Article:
I spend a good chunk of my waking hours grousing about how little attention most people pay to Africa. And then everyone pays attention for a few days and I grouse again. This is yet another reason why I don’t get invited to cocktail parties.
20 years after Live Aid, Bob Geldof tells us that Live 8 is not Live Aid 2. (For one thing, it’s six bigger.) Live Aid, you see, was about charity. Live 8 is part of “the long walk to justice”. Which means, if I’m reading the website correctly, that it’s about charity, debt relief and fair trade. All of which leaders of the G-8 will spontaneously grant to African nations when thousands of people don white arm bands, attend rock concerts and “make our voices heard in unison”.
(Evidently, what we really, really want is for Coldplay to sing “Yellow” rather than anything off of “X&Y”.)
Look, debt relief is a halfway decent idea, if it’s done in a way that doesn’t ruin a nation’s credit rating and prevent them from borrowing in the future. (Rich nations borrow money, too. Lots and lots of money, in our case.)
A doubling of international aid would likely be a good thing, if said aid weren’t tied to purchasing goods from the donor nation, and if someone can figure out how to give aid to the people of Zimbabwe, say, without giving said money to Mugabe. (Or maybe not. Economist Helen Hughes offers the very reasonable argument that aid and economic growth are inversely correlated…)
And I certainly agree that economic change in Africa is going to require a massive overhaul of global trading rules, where the US and Europe give up farm subsidies as developing nations drop import barriers. (And given that the US can’t seem to give up the sugar subsidies and tariffs that benefit roughly 6,000 farmers at the expense of all the sugar exporters in Latin America, I’m not holding my breath…)
I just wonder whether the whole process really needs to involve Robbie Williams. Or whether it wouldn’t benefit from the involvement of a few more Africans.
Peter Gabriel – who’s done a genuinely excellent job of bringing African musical talent to the attention of Northern audiences through his WOMAD festival and Real World label – was so pissed off by the absence of African artists on the original Live 8 lineup that he guilted Geldolf into adding a parallel event, “Africa Calling”, which has an all-African lineup. It’s unclear whether anyone’s going to schlep from London to Cornwall to catch the second show, or whether TV networks will interupt Snoop Dogg’s duet with Elton John to cut over to Angelique Kidjo.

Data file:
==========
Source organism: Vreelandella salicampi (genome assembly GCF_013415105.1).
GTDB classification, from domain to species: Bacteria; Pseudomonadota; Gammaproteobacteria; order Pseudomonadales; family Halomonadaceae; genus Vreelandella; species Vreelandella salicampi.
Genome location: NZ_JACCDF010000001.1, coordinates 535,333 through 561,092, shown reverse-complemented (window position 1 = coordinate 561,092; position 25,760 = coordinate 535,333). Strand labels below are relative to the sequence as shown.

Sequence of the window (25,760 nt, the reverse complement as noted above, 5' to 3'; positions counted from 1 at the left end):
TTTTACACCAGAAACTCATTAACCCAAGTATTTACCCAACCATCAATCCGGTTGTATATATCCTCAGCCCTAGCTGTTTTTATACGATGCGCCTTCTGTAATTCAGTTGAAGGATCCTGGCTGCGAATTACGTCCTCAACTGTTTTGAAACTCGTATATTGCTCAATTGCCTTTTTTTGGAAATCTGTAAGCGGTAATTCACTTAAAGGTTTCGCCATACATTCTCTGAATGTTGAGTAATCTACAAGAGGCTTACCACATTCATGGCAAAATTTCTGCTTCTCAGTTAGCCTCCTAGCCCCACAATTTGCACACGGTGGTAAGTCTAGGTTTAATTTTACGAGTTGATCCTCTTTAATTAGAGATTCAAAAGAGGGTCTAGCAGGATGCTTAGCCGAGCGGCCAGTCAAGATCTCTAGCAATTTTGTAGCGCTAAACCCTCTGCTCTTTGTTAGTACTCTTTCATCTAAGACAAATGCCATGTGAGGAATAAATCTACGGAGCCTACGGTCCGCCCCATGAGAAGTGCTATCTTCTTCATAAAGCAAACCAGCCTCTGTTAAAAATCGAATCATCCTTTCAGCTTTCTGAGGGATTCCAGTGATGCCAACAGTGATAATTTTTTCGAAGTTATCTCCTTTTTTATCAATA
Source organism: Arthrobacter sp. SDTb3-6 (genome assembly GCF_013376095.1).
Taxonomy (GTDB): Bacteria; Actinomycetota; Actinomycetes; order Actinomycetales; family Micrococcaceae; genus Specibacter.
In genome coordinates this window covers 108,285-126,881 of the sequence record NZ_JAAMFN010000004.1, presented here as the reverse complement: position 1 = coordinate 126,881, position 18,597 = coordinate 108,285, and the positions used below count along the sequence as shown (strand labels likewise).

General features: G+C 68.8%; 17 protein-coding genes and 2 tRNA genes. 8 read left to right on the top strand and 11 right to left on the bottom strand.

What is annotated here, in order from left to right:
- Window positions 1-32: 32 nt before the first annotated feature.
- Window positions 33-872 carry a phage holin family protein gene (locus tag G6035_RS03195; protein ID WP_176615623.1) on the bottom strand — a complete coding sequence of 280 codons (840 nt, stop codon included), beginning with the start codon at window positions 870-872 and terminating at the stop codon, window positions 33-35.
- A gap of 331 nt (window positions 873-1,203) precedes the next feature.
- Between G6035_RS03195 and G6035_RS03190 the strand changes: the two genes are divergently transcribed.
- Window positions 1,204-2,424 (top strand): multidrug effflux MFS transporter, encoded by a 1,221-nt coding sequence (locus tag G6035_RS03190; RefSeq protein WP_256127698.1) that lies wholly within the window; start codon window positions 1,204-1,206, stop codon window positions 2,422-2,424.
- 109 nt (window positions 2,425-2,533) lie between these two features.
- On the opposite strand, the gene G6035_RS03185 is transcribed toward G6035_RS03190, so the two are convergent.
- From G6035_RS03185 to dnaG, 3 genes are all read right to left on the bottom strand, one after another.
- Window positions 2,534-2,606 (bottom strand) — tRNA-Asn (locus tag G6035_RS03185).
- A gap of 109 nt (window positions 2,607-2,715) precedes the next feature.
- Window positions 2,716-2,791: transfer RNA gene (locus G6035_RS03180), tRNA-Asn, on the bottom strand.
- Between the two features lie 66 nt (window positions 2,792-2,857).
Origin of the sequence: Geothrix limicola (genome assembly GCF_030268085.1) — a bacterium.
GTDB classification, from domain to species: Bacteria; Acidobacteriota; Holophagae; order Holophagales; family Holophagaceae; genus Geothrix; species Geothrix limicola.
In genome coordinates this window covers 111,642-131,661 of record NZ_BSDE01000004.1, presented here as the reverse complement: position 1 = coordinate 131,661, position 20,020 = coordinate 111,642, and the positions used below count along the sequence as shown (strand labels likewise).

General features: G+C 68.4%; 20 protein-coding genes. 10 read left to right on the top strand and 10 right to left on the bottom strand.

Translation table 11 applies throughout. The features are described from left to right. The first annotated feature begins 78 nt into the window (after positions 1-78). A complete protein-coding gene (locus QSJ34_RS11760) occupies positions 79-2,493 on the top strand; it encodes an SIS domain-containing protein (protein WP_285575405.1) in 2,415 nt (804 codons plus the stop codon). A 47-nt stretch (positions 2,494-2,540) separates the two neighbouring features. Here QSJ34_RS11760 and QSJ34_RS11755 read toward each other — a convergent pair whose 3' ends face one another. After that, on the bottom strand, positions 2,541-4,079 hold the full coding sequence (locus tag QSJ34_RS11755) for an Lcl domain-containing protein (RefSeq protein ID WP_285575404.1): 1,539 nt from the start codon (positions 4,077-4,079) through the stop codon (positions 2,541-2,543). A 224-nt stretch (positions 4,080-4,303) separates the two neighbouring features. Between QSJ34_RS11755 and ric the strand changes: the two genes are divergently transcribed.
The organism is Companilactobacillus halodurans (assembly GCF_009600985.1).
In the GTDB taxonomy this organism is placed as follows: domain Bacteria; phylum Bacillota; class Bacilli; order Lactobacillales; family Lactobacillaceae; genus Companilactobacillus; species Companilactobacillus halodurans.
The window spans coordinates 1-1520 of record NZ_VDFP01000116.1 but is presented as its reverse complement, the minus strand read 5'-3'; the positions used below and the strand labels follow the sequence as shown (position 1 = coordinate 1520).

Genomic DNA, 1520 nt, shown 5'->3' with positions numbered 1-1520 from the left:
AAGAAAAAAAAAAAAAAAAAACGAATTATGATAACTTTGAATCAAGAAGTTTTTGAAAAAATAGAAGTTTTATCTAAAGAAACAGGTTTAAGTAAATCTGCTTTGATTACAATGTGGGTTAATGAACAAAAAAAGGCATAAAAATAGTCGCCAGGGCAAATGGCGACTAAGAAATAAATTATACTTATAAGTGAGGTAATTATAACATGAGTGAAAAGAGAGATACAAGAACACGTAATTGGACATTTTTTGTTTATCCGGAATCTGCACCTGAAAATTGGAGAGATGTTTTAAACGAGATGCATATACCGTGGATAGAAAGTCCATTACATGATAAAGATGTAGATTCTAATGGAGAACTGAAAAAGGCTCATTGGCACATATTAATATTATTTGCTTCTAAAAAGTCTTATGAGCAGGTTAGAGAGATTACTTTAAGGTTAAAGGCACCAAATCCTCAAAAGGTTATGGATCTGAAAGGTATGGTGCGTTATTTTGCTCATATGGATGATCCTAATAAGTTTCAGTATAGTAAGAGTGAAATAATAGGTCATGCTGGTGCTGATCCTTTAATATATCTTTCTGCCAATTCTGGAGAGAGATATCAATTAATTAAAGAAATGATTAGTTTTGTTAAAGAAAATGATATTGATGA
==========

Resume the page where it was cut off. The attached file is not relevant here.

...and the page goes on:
Gabriel gave some insight into what Sir Bob must have been thinking when he put together a concert to benefit Africa with only one African (Youssou N’Dour) on the bill:
“Bob’s sole criteria is that he has to keep millions of eyes around the world glued to the television and he felt if it was some remote part of China or Latin America, if it was an unknown artist … people might switch off,” he told Sky TV. “So if they didn’t sell 10 million records they weren’t going to be invited. I don’t agree that’s the right thing to do, but I fully understand.”
In other words, the sorts of people Geldof is hoping to reach are so attuned to African issues, concerns and culture that they can be expected to turn the channel if Daara J were opening for Velvet Revolver.
No matter how dumb you think the leaders of the G-8 nations are, they’re not dumb enough to conclude that people are flocking to a rock concert because of their passion for reforming trade policy. Perhaps if thousands of people were marching in the streets to demand an end to EU dairy subsidies rather than to see U2…
When well-meaning rich guys do something to “benefit Africa”, it’s become traditional for the news media to interview “average” Africans about the event. And Reuters and the BBC both rose to the challenge, the BBC with “Do Ghanaians care about Live 8?” and Reuters with Bob who? Live 8 bemuses Africans, some want more. They’re not bad articles in the grand scheme of things – BBC finds a researcher with an Accra-based think tank who’s enthusiastic about Live 8, as well as the predictable plantain seller who thinks Bob Geldof is Bob Marley.
But in the age of citizen journalism, it’s pretty easy to hear what smart, opinionated Africans think about Live 8 directly from their blogs. I just did a roundup of African bloggers writing about Live 8 over at Global Voices. You may be unsurprised to discover that, generally speaking, there’s less enthusiasm for Live 8 on the continent than there is in the US or UK.
While it’s admirable that thousands of bloggers have added Technorati badges to their pages to promote Live 8, to support African debt relief or to try to revive Bob Geldof’s career. But it would be a damn sight more useful and transformative if bloggers would go a step further and start reading some African bloggers… perhaps starting with some of the folks who are justifiably skeptical about the value of yet another rock concert. Allow me to recommend Thinker’s Room’s “Live Aid? Please!”, Sokari Ekine’s “Live 8419” or Gerald Caplan’s brilliant piece in Pambazuka.
Or you could brush off your old Bob Geldof recordings:
“And there won’t be snow in Africa this Christmastime
The greatest gift they’ll get this year is life (Oooh)
Where nothing ever grows
No rain or rivers flow
Do they know it’s Christmastime at all?”